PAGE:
Okay, so most people probably sit down and decide what they are going to write.  They decide on a plot and characters and tell the story in their heads.  Well here's my problem, I've had this story in my head for over 20 years.  The characters have evolved, which is nice and my storyline has expanded, great.  Now I have just to pick what I want to write about.  Sounds easy right, well not so much.  I am very emotional about all of my characters and sometimes they pop their heads out depending on my mood or what my brain is doing that day.  So sitting down to write one book about all of these adventures would be impossible.  Instead I decided on a series, great.  It gives me more room to introduce these characters and expand my landscape.  The problem comes when I sit down to write the first book, because most people start at the beginning.  It sounds logical enough, until one of the other characters demands attention.  Since I'm trying to create a cohesive environment, sometimes I have to know what's coming down the road because it may effect earlier books.  It's foreshadowing wonderful? When I start planning what may happen down the road, I suddenly get a great idea or a whole conversation magically happens and the next thing I know, I'm working on book 8 when book 1 only has 2 chapters done.  Hard to publish a book when you can't finish writing book 1 or 2 or 3 because 7 has reared its ugly head and start you obsessing.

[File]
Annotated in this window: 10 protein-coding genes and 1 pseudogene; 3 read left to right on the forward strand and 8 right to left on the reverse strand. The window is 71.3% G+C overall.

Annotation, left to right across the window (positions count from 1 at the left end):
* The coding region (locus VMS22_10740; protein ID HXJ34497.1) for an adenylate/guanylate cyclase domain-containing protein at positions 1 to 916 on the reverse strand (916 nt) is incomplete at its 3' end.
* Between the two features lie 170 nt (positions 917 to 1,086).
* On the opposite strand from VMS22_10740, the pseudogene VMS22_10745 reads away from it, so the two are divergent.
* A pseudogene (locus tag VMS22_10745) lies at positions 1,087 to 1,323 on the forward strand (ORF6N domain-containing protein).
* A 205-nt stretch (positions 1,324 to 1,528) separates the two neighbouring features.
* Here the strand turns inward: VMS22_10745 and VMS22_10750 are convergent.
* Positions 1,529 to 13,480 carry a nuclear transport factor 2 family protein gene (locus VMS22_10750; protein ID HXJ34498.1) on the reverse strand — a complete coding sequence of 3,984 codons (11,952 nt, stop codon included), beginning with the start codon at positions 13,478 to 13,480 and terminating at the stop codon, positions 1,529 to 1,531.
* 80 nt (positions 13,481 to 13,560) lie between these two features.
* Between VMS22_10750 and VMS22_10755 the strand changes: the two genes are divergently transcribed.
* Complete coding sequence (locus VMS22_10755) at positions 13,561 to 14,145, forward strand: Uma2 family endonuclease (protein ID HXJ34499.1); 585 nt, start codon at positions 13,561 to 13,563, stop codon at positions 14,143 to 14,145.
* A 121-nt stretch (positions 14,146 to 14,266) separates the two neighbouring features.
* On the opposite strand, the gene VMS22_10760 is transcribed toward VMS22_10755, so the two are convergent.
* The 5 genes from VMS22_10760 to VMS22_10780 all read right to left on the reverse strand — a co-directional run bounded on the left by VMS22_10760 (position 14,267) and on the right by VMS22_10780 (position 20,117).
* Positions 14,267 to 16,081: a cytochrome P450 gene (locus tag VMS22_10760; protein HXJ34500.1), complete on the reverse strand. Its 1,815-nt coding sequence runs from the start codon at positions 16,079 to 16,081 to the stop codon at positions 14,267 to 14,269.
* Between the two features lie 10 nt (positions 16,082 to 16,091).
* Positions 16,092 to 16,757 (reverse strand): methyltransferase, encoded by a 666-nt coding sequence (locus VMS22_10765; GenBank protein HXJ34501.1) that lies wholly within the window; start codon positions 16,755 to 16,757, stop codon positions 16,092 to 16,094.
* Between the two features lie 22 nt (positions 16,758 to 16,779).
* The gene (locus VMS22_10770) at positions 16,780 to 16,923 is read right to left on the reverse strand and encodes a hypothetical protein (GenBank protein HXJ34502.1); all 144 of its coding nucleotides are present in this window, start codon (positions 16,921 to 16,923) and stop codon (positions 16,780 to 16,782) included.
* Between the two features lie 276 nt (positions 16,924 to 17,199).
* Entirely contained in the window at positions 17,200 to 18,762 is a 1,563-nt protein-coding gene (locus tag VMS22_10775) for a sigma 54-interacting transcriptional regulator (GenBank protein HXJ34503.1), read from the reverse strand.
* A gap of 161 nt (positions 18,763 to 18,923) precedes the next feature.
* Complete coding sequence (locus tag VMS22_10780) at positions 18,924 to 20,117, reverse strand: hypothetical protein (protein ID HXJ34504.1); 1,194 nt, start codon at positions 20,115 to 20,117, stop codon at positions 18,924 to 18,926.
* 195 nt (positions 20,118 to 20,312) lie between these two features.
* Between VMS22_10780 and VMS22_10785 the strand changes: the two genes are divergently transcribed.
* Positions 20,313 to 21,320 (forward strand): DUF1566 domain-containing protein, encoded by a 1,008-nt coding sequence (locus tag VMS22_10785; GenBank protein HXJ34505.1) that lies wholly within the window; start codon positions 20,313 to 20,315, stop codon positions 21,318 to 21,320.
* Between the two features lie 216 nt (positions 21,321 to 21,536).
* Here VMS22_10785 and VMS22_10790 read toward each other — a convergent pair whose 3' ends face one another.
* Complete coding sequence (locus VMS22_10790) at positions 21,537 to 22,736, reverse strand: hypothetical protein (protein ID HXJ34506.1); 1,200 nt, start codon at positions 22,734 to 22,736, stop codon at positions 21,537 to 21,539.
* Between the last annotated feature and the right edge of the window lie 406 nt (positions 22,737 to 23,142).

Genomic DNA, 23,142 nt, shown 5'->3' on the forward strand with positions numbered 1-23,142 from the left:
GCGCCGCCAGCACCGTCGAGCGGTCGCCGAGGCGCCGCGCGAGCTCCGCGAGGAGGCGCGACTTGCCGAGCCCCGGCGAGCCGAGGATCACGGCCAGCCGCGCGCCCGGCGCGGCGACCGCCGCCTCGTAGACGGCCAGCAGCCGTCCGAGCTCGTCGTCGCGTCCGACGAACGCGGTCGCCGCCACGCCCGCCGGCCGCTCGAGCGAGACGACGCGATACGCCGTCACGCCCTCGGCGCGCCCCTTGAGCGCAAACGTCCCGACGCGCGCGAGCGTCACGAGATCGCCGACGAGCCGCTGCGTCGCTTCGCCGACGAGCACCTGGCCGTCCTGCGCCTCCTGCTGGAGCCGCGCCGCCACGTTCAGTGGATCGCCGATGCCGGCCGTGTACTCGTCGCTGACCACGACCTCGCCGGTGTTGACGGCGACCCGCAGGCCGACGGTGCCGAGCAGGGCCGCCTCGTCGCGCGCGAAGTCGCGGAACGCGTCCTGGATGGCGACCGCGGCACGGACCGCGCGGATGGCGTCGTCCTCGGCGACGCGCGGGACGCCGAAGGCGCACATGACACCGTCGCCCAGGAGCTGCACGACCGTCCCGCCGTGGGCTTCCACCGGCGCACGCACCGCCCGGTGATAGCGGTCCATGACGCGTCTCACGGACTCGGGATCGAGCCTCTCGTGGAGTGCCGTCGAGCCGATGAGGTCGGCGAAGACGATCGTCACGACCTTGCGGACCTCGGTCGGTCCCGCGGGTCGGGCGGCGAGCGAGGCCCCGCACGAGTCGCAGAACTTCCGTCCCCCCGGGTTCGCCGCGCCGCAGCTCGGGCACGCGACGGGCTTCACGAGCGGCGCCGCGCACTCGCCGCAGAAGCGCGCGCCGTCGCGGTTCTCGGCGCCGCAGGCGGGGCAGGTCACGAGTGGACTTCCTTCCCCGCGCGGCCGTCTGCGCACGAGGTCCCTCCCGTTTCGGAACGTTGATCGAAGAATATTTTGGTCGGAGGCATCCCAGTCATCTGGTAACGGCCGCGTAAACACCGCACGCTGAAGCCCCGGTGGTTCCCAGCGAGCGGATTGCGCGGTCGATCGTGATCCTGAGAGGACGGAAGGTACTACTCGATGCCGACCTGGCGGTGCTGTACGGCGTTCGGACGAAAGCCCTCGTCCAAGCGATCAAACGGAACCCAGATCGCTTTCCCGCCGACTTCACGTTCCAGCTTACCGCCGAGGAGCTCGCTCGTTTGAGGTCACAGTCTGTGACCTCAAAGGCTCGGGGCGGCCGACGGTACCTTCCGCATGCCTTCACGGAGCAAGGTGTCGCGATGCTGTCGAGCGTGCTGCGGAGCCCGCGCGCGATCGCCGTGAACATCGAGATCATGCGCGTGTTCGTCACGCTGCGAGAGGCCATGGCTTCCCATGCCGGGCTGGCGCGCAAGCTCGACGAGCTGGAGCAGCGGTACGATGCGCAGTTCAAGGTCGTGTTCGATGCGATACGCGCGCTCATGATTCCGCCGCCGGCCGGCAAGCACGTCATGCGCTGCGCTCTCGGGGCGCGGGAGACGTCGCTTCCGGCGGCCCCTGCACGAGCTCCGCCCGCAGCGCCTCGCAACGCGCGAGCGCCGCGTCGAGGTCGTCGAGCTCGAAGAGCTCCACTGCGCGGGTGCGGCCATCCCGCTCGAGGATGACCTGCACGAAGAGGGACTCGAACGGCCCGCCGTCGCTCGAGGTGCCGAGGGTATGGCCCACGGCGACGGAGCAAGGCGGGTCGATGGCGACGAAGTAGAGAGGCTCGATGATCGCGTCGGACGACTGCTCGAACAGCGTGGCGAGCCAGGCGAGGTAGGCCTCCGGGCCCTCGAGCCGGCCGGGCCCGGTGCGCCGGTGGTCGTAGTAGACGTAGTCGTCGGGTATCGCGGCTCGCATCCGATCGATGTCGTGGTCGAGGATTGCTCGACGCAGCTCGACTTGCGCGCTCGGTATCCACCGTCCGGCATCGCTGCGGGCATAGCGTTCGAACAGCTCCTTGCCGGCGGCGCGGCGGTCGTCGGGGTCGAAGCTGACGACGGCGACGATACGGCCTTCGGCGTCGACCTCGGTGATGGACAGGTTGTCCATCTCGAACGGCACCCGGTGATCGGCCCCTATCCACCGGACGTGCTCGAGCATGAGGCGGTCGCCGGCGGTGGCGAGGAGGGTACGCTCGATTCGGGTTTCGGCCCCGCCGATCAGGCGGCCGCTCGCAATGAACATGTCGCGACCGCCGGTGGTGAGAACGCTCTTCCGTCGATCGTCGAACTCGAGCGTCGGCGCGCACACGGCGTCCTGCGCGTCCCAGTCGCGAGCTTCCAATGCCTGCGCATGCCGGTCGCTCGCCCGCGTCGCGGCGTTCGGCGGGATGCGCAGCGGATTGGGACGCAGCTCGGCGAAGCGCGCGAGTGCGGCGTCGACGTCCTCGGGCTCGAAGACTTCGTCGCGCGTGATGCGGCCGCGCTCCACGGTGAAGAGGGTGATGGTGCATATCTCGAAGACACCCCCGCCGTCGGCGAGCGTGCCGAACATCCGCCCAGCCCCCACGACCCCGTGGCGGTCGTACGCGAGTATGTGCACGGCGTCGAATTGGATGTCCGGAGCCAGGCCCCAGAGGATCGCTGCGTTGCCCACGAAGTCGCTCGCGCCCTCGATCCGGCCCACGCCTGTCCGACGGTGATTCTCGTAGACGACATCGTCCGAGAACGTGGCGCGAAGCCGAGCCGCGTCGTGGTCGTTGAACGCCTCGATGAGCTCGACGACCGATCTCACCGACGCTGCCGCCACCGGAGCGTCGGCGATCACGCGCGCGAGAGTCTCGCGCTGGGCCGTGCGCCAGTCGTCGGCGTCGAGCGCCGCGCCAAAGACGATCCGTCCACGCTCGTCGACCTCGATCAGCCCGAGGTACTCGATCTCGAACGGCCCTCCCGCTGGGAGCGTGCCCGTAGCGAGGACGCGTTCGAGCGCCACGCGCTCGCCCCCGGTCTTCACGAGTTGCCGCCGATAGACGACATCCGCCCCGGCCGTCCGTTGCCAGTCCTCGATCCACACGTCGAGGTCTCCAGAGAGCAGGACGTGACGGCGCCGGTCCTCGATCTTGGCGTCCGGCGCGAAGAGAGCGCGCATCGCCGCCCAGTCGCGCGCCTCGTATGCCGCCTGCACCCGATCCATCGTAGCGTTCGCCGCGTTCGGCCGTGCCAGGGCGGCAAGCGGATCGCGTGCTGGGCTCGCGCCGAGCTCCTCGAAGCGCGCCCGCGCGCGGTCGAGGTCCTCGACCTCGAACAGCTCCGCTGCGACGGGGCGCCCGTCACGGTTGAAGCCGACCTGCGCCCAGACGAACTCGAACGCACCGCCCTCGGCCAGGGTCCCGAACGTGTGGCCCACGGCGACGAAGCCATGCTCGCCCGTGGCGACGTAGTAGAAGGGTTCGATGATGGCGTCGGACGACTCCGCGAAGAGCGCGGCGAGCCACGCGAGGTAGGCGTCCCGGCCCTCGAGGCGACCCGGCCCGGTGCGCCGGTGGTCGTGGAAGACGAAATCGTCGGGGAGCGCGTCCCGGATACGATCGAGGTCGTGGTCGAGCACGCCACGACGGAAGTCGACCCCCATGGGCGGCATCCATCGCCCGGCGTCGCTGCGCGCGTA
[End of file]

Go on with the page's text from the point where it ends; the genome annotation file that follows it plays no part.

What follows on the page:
The issue other I've run into is when I need a group of characters in later books, so it's mentioned earlier for a setup.  Then I start thinking about this new group and one of them is louder than the rest and I have to capture that character and start putting together their scenes.  For example, I have a warrior that I knew would exist but in my head really didn't have much of a personality.  He was called in when the heavy ammo was needed or I needed a scare tactic to make a point.  The second I decided where to put him, in the middle of the series as it turns out, he suddenly grows from a guy with a sword to a complicated character and his entrance into my world changed.  I never really had a huge affinity toward him before, but now I think he's a pretty great guy.  He's more of a minor character compared to the others, but the kind of guy you could fall for or at least count on as a friend. 

I now sit here with a 13 book series, for the time being.  I have a feeling it will eventually expand, I can almost see 14 in the distance...it was supposed to be 12 but I needed a good showdown.  I have different parts written for 1, which is the most difficult since it's the setup for the whole show.  It's also frustrating because I don't have all the fun and exciting characters that have made the series addicting to envision.

My husband asks me all the time what I wrote and I say that I did something in book 2 or 8 and he thinks I'm crazy.  He doesn't understand the complexity because I haven't even told him the whole premise yet.  Granted it would take a really long time explain everything, but he is content with finding out as he goes.  He hates having the ending spoiled for him when watching a movie or reading a book.  Unfortunately I'm basically on my own since I can only tell him up to Chapter 4 of Book 1 since there are missing chapters but the middle section is being worked on and I have some of the ending.  I also can't tell him about Book 2 because I have the middle and the 3/4 mark written.  So here is the rundown: